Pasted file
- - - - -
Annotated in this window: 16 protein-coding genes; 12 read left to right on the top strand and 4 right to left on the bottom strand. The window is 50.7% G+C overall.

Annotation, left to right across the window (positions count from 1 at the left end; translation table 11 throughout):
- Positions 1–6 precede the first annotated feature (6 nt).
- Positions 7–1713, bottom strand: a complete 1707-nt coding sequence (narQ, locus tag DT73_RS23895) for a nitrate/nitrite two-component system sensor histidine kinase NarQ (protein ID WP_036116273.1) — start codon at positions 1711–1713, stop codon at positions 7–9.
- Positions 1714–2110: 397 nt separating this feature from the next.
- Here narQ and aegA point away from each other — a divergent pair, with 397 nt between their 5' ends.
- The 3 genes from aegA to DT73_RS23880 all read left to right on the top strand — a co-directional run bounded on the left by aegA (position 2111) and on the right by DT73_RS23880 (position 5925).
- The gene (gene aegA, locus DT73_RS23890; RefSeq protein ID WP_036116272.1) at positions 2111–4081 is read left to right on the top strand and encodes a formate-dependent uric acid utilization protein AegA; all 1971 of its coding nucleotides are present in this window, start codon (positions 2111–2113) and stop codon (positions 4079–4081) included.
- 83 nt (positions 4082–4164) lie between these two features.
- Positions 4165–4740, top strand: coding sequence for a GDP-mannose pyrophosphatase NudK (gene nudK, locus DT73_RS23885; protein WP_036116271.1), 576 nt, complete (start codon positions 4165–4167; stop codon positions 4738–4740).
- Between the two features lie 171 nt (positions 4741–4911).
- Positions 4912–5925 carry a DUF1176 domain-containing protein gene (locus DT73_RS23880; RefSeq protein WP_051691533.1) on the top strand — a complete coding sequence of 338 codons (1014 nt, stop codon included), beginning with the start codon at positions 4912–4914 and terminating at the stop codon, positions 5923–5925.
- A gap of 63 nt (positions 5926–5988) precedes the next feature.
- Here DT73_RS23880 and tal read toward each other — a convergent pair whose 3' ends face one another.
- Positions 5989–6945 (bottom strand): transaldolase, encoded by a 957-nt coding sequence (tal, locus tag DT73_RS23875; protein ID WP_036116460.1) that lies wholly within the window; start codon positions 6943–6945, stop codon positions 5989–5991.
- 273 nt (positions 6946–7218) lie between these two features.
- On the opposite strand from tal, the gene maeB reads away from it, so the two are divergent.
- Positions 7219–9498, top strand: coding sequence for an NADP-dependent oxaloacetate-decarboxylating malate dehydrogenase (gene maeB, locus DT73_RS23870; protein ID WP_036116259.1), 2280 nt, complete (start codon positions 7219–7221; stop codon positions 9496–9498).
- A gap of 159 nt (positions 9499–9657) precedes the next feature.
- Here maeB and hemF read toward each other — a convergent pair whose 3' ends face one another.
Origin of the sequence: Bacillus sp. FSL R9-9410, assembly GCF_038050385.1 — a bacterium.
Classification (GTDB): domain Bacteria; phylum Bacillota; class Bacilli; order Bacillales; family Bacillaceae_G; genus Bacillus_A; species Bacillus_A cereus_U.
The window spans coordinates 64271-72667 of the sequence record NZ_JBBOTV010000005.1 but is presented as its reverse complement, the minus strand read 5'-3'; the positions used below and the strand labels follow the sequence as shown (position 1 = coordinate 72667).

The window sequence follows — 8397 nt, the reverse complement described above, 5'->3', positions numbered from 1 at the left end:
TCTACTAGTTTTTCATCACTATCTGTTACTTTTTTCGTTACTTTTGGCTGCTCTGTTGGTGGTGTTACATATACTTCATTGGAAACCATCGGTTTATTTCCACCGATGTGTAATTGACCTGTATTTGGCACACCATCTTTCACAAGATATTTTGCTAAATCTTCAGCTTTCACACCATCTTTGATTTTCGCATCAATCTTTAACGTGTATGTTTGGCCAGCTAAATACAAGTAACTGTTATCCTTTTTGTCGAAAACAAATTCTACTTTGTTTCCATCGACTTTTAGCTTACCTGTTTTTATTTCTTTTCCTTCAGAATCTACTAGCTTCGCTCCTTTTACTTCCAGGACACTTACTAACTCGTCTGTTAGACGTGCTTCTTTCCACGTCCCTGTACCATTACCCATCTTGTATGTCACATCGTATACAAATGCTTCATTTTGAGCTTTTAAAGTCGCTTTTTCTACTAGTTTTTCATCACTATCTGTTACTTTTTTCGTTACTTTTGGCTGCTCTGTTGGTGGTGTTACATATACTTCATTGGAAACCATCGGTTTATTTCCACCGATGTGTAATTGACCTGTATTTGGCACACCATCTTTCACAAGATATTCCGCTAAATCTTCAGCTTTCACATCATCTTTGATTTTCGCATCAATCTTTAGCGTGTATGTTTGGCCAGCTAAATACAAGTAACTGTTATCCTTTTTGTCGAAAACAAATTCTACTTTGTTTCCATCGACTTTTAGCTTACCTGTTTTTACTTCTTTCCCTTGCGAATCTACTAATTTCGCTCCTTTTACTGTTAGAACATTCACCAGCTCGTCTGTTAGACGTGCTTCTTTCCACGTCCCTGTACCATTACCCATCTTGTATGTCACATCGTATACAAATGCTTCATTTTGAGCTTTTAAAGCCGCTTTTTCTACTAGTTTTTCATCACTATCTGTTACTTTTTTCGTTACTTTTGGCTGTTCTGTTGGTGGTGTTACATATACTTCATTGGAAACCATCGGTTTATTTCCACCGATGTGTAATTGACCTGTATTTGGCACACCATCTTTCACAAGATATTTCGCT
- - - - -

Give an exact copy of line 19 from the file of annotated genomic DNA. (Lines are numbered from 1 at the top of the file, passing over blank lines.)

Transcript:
- A gap of 159 nt (positions 9499–9657) precedes the next feature.